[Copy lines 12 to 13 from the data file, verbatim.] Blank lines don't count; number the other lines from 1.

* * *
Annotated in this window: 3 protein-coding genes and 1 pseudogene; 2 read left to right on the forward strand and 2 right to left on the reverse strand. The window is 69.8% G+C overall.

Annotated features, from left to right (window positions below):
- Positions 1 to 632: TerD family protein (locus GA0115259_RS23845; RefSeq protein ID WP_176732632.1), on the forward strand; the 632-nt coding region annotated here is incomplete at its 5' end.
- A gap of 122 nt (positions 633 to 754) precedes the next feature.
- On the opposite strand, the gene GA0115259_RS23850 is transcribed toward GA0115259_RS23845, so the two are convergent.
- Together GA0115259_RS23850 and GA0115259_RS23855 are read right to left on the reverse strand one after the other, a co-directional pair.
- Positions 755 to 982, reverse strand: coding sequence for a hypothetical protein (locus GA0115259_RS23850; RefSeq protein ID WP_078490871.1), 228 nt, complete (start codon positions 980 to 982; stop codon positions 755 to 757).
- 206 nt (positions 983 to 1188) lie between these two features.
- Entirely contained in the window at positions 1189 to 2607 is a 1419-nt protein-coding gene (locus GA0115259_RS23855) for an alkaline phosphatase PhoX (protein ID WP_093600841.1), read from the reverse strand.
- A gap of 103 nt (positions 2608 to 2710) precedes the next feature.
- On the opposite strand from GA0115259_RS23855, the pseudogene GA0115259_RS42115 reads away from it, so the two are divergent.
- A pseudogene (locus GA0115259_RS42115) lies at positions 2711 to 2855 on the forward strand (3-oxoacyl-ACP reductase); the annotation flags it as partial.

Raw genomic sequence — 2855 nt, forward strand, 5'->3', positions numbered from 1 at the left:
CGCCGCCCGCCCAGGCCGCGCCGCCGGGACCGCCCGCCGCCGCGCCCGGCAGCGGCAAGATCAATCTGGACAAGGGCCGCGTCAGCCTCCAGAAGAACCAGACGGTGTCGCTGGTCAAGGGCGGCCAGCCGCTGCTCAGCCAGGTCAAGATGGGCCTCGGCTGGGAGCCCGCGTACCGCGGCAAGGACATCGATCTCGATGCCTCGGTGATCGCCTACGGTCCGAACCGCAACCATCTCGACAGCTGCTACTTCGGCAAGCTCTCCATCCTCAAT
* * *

- A pseudogene (locus GA0115259_RS42115) lies at positions 2711 to 2855 on the forward strand (3-oxoacyl-ACP reductase); the annotation flags it as partial.

Raw genomic sequence — 2855 nt, forward strand, 5'->3', positions numbered from 1 at the left: